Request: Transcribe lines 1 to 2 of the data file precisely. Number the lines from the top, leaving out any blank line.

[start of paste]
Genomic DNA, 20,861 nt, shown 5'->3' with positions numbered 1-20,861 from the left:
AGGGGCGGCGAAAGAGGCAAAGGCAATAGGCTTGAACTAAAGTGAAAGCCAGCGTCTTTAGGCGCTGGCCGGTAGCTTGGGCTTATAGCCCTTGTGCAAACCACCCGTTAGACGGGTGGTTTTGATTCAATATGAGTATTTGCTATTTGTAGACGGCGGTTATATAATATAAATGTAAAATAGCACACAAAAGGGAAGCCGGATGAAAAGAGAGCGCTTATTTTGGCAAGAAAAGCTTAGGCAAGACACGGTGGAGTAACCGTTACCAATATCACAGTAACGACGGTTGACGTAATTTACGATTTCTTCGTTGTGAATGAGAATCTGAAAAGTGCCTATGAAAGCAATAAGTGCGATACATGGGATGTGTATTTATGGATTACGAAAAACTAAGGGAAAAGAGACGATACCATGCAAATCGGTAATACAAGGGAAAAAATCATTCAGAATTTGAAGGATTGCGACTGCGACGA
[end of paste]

Genomic DNA, 20,861 nt, shown 5'->3' with positions numbered 1-20,861 from the left:
AGGGGCGGCGAAAGAGGCAAAGGCAATAGGCTTGAACTAAAGTGAAAGCCAGCGTCTTTAGGCGCTGGCCGGTAGCTTGGGCTTATAGCCCTTGTGCAAACCACCCGTTAGACGGGTGGTTTTGATTCAATATGAGTATTTGCTATTTGTAGACGGCGGTTATATAATATAAATGTAAAATAGCACACAAAAGGGAAGCCGGATGAAAAGAGAGCGCTTATTTTGGCAAGAAAAGCTTAGGCAAGACACGGTGGAGTAACCGTTACCAATATCACAGTAACGACGGTTGACGTAATTTACGATTTCTTCGTTGTGAATGAGAATCTGAAAAGTGCCTATGAAAGCAATAAGTGCGATACATGGGATGTGTATTTATGGATTACGAAAAACTAAGGGAAAAGAGACGATACCATGCAAATCGGTAATACAAGGGAAAAAATCATTCAGAATTTGAAGGATTGCGACTGCGACGA